Anti Muslim bias in CAA/NRC

India’s does not confer citizenship on the Bengali immigrants at par with non-Muslim refugees. In one of his speeches, India’s minister Amit Shah even called Bangladesh immigrants “termites”. The BJP leaders quote from Sheikh Mujibur Rehman’s book to say that Mujib, as an East Pakistani national, wanted to annex Assam into East Pakistan (Bangladesh). Bharatiya Janata Party MLA from Telangana T. Raja Singh Lodh demanded `Illegal Bangladeshi settlers and Rohingya should be shot if they do not return to their countries like gentlemen’.. A legislator from Goshamahal in Hyderabad, in a similar vein, roared in a video message on a social networking site: “If these people, illegal Bangladeshis and Rohingya, don’t go back with ‘sharafat’ (like gentlemen) then they should be shot dead.

YS Chowdary of the Telugu Desam Party Said illegal immigrants  got settled in Assam as part of a “conspiracy to destroy India”.

Indian Border Security force has orders to “shoot on sight” if any Bangladeshi citizen living near the  4,096 kilometer (2,545 mile)alluvial/shifting border,   happens to cross over. Regarding border killings, Brad Adams, Executive Director of the Asia Department of Human Right Watch state that, “Routinely shooting poor, unarmed villagers is not how the world’s largest democracy should behave” (Adams, Brad  “India’s shoot-to-kill policy on the Bangladesh border” The Guardian. London). According to a report published by Human rights organisations, around 1,000 Bangladeshi civilians have been killed by Indian Border Security Force (BSF) in a period of 10 years (from 2001 to 2010). The report also states that Indian paramilitary forces routinely threaten, abuse arbitrarily detain and torture local Bangladeshi civilians living along the border and Bangladeshi border guards usually don’t help the Bangladeshi civilians. Odhikar, a Bangladesh-based human right organization, allege that acts of rape and looting have also been perpetrated by BSF at the border areas. Bangladesh Border Guards hate the BSF so much that a soldier, accompanying his commander for a flag meeting with DG was shot dead.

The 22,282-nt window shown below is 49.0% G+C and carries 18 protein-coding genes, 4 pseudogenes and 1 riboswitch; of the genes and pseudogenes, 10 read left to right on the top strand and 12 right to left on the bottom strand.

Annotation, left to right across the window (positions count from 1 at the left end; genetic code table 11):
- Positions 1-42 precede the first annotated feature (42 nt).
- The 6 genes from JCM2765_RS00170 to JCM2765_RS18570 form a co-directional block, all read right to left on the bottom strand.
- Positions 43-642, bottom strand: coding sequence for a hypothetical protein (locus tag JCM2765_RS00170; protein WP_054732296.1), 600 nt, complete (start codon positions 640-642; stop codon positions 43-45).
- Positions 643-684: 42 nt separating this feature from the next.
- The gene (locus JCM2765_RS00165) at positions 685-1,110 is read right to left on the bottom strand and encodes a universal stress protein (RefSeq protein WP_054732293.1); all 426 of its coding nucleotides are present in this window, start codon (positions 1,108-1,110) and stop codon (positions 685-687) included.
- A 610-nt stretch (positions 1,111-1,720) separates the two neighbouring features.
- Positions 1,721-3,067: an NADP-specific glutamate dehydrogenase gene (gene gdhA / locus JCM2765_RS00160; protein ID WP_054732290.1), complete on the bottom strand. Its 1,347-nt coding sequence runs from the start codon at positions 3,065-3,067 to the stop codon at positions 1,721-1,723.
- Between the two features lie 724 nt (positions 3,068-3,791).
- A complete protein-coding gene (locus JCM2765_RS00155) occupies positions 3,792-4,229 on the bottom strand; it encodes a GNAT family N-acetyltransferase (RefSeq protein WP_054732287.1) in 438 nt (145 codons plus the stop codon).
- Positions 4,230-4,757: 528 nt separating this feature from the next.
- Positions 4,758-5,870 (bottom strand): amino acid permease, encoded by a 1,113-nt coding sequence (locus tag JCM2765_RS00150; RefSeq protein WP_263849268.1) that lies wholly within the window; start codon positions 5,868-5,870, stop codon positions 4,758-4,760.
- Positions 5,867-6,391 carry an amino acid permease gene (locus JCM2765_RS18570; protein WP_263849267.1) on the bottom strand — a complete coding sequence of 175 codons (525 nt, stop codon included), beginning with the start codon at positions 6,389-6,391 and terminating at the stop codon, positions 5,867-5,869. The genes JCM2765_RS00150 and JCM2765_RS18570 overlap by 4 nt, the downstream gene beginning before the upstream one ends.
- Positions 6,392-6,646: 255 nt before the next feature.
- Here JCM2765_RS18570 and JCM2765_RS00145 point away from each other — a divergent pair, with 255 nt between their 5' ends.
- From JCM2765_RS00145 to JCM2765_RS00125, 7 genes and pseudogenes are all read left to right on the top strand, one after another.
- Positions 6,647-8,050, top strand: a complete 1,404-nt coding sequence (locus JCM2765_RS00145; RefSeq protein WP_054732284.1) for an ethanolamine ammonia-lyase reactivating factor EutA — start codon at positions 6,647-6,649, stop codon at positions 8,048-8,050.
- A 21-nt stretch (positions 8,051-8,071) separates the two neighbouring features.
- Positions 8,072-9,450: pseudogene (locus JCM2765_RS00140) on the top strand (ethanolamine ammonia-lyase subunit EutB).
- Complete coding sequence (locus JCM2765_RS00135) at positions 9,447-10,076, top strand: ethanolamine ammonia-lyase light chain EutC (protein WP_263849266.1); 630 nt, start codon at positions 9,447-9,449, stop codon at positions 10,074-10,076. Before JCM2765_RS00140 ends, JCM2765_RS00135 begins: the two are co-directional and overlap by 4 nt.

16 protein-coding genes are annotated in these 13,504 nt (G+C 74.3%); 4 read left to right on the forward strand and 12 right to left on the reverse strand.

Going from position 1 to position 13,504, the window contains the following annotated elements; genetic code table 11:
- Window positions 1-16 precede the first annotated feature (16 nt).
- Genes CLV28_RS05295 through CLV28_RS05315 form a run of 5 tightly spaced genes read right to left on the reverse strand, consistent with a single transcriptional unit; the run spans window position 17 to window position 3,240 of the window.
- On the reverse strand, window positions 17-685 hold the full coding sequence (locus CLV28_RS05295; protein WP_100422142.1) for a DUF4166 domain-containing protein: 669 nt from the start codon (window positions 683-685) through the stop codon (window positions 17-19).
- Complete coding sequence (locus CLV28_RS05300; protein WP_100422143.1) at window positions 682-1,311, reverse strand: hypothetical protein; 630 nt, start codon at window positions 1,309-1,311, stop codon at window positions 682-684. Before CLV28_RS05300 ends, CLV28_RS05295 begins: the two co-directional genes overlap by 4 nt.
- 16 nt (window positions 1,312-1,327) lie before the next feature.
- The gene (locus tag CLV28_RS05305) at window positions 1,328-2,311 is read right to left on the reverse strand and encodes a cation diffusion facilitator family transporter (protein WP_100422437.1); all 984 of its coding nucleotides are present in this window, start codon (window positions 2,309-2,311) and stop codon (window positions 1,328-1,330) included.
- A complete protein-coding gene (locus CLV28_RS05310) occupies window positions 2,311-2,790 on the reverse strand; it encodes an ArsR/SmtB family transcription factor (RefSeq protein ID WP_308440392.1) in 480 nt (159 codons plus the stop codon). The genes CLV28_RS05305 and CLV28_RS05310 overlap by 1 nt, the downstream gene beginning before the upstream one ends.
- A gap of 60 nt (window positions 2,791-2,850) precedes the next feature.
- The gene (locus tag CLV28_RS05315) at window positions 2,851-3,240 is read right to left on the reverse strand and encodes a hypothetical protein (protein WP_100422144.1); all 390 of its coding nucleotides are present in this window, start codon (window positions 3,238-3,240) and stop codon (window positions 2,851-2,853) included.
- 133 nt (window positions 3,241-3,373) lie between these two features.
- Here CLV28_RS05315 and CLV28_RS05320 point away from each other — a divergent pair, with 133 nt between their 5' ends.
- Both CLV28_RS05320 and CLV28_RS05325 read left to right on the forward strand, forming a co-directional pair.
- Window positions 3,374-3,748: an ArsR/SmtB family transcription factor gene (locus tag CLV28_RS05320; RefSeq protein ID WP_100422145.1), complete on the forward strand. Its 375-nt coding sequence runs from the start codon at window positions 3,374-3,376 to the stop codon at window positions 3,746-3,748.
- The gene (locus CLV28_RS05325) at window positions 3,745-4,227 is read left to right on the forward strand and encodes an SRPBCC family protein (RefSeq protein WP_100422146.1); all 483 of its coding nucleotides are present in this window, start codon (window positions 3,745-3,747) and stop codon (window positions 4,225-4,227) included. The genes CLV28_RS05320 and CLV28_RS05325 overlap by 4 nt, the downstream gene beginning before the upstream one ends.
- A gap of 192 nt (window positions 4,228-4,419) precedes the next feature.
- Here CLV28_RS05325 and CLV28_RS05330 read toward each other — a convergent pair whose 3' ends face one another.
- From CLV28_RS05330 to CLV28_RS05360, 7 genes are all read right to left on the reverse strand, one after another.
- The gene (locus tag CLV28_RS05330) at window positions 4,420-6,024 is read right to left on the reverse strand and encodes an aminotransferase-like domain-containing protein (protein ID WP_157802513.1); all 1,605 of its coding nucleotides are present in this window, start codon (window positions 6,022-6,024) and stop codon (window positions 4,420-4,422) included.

Way forward for BD and Pakistan

The two countries could normalize their relations within framework of the  Tripartite-accord.  The tripartite agreement states that signatories (India, Bangladesh and Pakistan) “are resolved to continue their efforts to reduce tension, promote friendly and harmonious relationship in the sub-continent and work together towards the establishment of a durable peace.”

Transition from ‘Long Live Bangladesh’ (joi bangla, long live BD) to ‘drive out Bengalis’ (bongla kheda)

India’s modus operandi

Through propaganda, India tells the world that it fought a full-fledged war against Pakistan in 1971.  The truth is that Pakistani troops did not have the faintest idea that India would attack them. The troops were on law-enforcement and security duty. Their strength and equipment bore no comparison to Indian forces. As of March 1971, there were only 12,000 Pak  army troops in East Pakistan. Their strength rose to 34,000 (23,000 infantry) by December 16, 1971.